After a long time, I came to value at least part of my experience.  I realized that it was in the camps where I had learned to recognize the profound evil my country had engendered.  The work camp was my most important lesson.  Those bitter, hard years were my best school, a school that would help me throughout the rest of my life.  I can't imagine life without the camps.  More than that: if I had to live my life over, I would not want to avoid that experience.  Why?  Because the most horrible struggles led to the strongest of friendships.  There's no place for that kind of bond in life.  It takes the most extreme situations to create that kind of love and solidarity."

Not all the prisoners agree on this point.  Another stated, "I believe that the positive effects of life in the Gulag do not compensate for everything that is negative about it.  In my experience, nothing made the Gulag worthwhile."

Dressed for a Dance in the Snow delves into a shameful era in Soviet history and highlights the female experience rather than the more-studied experiences of male prisoners.  These prisoners were normal women from every walk of life, mothers and daughters, students and dissidents, entertainers and medical professionals.  Each story taught me a little bit more about the troubling history of a nation and the enduring spirit of an oppressed people.  It was interesting to learn about the Soviet campaign against the intelligentsia (the educated elite) and the false history taught in schools at the time, as well as the regime's tendency to torture political prisoners, coerce confessions, and condemn entire families and friend groups to the Gulag for the often-fabricated actions of a single person.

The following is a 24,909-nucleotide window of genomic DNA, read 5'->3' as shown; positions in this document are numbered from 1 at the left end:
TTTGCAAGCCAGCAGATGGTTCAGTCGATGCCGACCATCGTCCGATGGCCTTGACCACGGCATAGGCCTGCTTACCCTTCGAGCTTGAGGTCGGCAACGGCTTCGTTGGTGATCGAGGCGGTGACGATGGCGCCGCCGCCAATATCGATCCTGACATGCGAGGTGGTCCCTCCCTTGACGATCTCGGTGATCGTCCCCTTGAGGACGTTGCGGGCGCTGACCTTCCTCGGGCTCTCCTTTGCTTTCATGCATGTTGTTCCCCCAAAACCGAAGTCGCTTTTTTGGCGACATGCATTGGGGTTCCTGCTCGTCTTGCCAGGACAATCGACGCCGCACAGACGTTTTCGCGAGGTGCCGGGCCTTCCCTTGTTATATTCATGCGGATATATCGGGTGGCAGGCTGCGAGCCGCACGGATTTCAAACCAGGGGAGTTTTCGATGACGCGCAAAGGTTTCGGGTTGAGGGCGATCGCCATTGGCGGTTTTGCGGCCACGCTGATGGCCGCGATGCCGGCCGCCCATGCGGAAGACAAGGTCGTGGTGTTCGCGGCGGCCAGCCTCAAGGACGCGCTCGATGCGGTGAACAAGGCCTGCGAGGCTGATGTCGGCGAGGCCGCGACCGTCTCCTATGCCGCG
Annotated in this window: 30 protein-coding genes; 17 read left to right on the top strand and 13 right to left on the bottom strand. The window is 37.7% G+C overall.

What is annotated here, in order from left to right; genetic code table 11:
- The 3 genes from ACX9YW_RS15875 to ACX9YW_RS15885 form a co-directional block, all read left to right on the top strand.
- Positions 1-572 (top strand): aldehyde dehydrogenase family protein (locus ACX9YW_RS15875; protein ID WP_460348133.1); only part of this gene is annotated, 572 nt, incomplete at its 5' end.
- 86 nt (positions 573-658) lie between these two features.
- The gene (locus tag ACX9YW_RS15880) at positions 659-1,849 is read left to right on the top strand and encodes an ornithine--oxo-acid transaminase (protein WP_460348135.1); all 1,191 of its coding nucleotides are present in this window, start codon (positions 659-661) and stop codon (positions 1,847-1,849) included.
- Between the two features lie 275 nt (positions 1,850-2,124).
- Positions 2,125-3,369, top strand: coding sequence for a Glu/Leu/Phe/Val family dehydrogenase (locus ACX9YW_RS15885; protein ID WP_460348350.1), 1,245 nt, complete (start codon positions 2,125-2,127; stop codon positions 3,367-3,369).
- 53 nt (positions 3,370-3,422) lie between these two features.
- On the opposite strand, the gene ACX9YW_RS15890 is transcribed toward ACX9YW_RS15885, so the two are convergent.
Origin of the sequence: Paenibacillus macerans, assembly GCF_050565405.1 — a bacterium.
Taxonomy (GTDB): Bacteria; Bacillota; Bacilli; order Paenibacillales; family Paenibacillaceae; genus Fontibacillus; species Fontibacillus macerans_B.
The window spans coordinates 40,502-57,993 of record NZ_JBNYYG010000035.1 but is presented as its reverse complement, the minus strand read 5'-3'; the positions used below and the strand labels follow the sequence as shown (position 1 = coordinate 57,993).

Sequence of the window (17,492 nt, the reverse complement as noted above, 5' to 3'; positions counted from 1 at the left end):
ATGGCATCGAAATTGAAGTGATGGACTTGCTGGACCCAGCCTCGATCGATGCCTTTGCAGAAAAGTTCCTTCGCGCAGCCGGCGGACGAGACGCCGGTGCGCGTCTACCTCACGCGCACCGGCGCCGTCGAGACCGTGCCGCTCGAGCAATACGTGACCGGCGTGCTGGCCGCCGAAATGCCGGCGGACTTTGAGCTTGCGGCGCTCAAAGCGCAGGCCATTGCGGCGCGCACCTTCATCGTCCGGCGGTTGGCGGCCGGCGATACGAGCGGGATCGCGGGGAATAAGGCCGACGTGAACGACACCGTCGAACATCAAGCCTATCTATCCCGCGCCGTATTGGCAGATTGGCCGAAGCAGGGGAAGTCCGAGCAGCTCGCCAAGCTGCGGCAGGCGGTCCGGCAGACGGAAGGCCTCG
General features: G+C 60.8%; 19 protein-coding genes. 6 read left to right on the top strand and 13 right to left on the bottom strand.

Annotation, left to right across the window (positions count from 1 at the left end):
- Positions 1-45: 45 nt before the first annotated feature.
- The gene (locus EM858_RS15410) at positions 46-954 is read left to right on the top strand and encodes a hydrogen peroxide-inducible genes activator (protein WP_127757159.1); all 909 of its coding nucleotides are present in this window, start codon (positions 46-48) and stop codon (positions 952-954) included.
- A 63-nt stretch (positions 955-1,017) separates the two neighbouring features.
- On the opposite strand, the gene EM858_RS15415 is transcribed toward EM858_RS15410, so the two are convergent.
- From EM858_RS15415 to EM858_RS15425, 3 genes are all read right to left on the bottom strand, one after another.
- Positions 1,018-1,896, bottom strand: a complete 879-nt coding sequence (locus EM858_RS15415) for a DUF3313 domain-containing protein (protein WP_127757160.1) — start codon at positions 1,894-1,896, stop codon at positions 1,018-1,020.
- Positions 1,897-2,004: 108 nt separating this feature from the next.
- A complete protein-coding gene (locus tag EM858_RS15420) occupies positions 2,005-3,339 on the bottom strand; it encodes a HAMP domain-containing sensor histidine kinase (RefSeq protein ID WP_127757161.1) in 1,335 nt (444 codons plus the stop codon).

One of the most compelling aspects of this book, outside of the individual stories, is the role of literature, art, and music in sustaining political prisoners both during and after their time in the Gulag.  Nearly every account speaks of forbidden literature, handmade children's books reconstructed from memory, hidden diaries, scraps of shared poetry, clandestine literary circles and musical performances that brought light to an otherwise gloomy existence.  According to the author, a book meant 'salvation! Beauty, liberty, and civilization in the midst of total barbarity.'  Even after the Gulag, this sentiment persisted.  In regards to her post-gulag interests, one woman said: apartment filled up with hundreds, then thousands of books that began to take up almost all the space; they were the real inhabitants.  I couldn't stop reading.  It was my pastime, my passion, and my intellectual sustenance.  Reading, I forgot about my wasted life, my complex identity, the reactions of people, who treated me as if I had the plague.  By reading, I could enjoy a new life, start over again, live many lives.  

It was incredibly touching to read that something so near and dear to my heart was such an important lifeline to these women in times of crisis and a comfort during their recovery. 

From a structural standpoint, there were a few aspects of the book that didn't sit well with me.  First, the titles felt slightly crowded (e.g. Eurydice in the Underworld: Irinia Emelyanova).  While there were some similarities between the women in each title, I felt the references were often obscure and unnecessary.  The women of the Gulag can certainly carry a title on their own.  On a slightly more confusing note, several of the women's stories held multiple other stories and historical tangents.  I am certainly not complaining about hearing from more women, but sometimes it was hard to keep everyone straight.  Personally, I would have preferred chapter introductions that offered historical context so that the sole focus could be on each woman's unique story.

Dressed for a Dance in the Snow gives a voice to women whose experiences deserve recognition. While I can't say that I 'enjoyed' the subject matter -- it would be weird if I did -- I can say that I appreciated the opportunity to learn from it.  I would recommend this book to anyone who interested in learning more about the history of the Gulag from a female perspective.  

My Rating:  3.75 Stars

For the Sensitive Reader:  Discussion of violence, suicide, and murder as well as extreme deprivation.